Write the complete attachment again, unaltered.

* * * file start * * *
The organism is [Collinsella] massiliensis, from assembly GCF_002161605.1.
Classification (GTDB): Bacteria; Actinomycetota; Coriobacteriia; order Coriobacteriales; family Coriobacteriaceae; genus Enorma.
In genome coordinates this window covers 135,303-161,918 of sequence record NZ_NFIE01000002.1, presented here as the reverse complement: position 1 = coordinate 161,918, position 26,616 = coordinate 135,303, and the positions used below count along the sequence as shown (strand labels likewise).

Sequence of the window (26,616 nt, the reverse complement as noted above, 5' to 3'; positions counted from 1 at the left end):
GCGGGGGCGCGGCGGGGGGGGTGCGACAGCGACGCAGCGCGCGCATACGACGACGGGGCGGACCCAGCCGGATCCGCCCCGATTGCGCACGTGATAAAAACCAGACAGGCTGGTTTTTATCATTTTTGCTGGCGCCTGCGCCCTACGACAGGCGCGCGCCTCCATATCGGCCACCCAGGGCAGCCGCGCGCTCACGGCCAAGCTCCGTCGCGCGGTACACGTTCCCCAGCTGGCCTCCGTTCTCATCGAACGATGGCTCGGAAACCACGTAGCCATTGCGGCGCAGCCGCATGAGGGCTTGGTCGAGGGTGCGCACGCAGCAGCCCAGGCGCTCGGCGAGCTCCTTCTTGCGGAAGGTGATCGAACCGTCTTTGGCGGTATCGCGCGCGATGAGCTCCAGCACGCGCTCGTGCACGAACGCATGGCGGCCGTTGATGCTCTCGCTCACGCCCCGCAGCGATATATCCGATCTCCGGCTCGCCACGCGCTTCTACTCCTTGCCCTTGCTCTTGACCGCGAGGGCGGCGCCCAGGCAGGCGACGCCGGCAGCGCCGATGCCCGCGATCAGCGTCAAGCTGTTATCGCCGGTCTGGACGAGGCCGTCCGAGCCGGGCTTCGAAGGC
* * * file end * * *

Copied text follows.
The organism is [Collinsella] massiliensis, from assembly GCF_002161605.1.
Classification (GTDB): Bacteria; Actinomycetota; Coriobacteriia; order Coriobacteriales; family Coriobacteriaceae; genus Enorma.
In genome coordinates this window covers 135,303-161,918 of sequence record NZ_NFIE01000002.1, presented here as the reverse complement: position 1 = coordinate 161,918, position 26,616 = coordinate 135,303, and the positions used below count along the sequence as shown (strand labels likewise).

Sequence of the window (26,616 nt, the reverse complement as noted above, 5' to 3'; positions counted from 1 at the left end):
GCGGGGGCGCGGCGGGGGGGGTGCGACAGCGACGCAGCGCGCGCATACGACGACGGGGCGGACCCAGCCGGATCCGCCCCGATTGCGCACGTGATAAAAACCAGACAGGCTGGTTTTTATCATTTTTGCTGGCGCCTGCGCCCTACGACAGGCGCGCGCCTCCATATCGGCCACCCAGGGCAGCCGCGCGCTCACGGCCAAGCTCCGTCGCGCGGTACACGTTCCCCAGCTGGCCTCCGTTCTCATCGAACGATGGCTCGGAAACCACGTAGCCATTGCGGCGCAGCCGCATGAGGGCTTGGTCGAGGGTGCGCACGCAGCAGCCCAGGCGCTCGGCGAGCTCCTTCTTGCGGAAGGTGATCGAACCGTCTTTGGCGGTATCGCGCGCGATGAGCTCCAGCACGCGCTCGTGCACGAACGCATGGCGGCCGTTGATGCTCTCGCTCACGCCCCGCAGCGATATATCCGATCTCCGGCTCGCCACGCGCTTCTACTCCTTGCCCTTGCTCTTGACCGCGAGGGCGGCGCCCAGGCAGGCGACGCCGGCAGCGCCGATGCCCGCGATCAGCGTCAAGCTGTTATCGCCGGTCTGGACGAGGCCGTCCGAGCCGGGCTTCGAAGGC